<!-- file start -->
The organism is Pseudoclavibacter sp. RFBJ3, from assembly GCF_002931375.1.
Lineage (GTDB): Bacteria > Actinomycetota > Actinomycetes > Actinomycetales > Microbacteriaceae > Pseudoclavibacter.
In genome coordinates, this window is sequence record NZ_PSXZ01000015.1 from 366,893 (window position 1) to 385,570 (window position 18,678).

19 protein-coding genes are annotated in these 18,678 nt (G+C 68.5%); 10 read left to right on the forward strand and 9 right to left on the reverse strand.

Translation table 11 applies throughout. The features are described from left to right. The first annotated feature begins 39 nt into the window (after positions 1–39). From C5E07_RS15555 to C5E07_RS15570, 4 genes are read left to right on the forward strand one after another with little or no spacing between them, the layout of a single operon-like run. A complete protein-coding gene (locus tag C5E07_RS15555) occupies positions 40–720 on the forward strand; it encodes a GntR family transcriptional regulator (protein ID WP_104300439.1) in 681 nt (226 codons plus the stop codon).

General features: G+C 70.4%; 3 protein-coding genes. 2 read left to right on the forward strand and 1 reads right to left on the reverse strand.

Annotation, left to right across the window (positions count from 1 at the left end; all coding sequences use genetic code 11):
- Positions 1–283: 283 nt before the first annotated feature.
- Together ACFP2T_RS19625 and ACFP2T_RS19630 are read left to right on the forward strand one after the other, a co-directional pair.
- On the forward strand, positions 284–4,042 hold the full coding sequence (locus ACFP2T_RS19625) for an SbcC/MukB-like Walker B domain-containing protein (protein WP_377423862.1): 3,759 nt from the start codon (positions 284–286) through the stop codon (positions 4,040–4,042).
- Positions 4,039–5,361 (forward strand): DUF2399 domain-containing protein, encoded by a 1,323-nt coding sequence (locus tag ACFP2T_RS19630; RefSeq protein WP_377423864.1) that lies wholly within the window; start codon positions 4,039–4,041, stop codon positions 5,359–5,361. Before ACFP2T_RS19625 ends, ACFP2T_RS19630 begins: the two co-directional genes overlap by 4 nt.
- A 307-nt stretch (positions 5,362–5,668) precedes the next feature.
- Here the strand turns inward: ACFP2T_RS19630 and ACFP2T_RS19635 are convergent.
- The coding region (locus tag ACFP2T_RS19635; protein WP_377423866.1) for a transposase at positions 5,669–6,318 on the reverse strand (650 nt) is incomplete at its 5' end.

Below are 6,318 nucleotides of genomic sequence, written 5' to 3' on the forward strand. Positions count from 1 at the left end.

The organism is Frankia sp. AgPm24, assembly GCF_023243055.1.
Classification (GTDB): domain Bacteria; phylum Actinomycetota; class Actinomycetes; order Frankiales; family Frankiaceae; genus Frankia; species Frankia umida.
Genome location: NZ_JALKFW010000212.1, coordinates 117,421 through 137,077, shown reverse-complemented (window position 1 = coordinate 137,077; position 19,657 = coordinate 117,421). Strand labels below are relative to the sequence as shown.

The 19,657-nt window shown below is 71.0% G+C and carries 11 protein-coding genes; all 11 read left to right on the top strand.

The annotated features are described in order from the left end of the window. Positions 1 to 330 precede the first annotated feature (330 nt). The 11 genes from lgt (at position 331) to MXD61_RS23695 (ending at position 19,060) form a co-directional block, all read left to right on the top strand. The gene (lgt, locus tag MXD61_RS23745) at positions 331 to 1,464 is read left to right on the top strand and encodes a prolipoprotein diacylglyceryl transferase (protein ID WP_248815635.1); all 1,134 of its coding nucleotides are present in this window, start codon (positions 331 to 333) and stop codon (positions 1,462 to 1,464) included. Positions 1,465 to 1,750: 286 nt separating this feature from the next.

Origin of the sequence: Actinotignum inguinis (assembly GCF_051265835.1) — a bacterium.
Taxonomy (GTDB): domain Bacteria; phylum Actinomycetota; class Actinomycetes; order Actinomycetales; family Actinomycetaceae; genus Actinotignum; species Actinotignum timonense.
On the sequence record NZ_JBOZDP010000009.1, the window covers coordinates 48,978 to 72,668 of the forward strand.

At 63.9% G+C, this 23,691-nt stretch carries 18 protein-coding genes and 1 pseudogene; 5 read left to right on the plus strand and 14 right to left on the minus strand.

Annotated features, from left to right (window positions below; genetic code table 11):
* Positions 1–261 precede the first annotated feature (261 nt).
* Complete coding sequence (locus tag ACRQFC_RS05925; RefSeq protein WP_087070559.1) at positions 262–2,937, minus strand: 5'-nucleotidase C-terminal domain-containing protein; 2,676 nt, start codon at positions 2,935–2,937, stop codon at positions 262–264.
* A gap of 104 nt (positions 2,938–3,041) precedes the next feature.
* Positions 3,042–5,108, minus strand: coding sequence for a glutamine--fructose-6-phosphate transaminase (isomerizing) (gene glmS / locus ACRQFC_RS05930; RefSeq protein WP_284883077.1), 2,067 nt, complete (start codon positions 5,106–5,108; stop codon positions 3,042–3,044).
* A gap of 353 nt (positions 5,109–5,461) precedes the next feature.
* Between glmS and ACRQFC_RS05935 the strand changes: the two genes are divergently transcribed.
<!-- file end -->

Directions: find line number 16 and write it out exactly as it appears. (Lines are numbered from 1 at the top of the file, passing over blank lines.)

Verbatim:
The organism is Frankia sp. AgPm24, assembly GCF_023243055.1.